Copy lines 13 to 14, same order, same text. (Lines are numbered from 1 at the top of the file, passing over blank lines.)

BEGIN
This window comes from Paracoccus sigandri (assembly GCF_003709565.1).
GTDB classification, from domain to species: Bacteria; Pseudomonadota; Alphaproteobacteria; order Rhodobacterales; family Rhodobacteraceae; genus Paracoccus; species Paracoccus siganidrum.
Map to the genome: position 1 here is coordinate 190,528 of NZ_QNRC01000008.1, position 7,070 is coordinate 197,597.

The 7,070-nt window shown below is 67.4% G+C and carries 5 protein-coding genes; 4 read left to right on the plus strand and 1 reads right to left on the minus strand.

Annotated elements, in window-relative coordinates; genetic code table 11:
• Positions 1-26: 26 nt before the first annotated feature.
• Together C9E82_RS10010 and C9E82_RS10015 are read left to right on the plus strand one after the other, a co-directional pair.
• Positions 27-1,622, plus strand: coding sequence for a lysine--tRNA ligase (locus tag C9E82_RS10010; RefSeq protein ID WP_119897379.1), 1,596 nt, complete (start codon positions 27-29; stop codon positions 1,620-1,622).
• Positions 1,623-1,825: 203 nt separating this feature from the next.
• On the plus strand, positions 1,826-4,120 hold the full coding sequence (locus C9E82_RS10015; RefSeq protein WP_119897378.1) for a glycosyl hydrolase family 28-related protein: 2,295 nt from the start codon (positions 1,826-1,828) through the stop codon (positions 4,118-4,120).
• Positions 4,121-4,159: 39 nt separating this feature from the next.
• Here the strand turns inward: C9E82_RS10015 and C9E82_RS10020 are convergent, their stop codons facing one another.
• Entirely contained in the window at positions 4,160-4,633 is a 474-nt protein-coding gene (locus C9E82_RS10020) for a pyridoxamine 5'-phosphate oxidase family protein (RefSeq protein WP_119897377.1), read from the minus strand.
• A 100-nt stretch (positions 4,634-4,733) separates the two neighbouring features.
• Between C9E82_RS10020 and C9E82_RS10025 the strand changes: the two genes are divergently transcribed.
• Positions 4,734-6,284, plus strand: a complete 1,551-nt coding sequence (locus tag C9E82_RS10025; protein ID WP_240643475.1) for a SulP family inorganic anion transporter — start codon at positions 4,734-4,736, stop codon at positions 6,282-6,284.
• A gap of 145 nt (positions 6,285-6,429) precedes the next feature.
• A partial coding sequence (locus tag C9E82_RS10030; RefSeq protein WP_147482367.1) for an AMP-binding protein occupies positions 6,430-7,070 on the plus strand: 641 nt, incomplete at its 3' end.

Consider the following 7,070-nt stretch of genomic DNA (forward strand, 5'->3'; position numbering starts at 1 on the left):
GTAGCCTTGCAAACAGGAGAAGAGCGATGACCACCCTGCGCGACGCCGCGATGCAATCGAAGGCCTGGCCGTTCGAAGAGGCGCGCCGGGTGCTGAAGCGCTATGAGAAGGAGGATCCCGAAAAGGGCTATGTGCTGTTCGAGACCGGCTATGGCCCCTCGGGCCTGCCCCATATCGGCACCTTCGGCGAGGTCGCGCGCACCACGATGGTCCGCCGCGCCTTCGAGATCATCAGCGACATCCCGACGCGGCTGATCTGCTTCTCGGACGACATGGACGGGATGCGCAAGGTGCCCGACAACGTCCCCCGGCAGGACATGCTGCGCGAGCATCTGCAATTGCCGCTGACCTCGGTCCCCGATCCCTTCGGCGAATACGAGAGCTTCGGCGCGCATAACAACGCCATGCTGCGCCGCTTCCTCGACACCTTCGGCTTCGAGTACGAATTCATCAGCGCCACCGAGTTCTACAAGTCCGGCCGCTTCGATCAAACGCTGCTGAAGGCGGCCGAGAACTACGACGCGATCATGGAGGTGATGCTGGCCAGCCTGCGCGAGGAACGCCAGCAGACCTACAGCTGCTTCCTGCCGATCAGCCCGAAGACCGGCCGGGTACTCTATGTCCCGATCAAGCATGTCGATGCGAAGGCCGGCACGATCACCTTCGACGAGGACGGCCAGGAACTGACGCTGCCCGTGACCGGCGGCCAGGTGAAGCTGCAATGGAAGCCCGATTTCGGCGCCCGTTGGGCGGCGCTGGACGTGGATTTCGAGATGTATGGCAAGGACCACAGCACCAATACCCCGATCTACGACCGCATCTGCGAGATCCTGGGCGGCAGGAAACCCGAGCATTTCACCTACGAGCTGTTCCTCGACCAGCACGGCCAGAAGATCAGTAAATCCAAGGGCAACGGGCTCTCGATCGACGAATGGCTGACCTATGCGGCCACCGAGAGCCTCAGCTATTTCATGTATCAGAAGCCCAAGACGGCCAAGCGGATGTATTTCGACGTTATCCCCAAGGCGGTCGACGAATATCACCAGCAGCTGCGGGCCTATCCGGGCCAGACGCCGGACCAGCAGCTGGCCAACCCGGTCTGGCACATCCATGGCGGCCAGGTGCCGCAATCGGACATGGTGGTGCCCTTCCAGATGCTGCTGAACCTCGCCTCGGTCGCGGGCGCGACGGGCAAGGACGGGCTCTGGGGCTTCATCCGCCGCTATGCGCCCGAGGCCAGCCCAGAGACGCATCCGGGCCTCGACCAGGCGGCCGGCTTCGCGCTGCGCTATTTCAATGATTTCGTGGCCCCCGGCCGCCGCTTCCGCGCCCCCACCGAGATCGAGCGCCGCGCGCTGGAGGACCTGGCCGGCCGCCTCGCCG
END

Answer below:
• Entirely contained in the window at positions 4,160-4,633 is a 474-nt protein-coding gene (locus C9E82_RS10020) for a pyridoxamine 5'-phosphate oxidase family protein (RefSeq protein WP_119897377.1), read from the minus strand.
• A 100-nt stretch (positions 4,634-4,733) separates the two neighbouring features.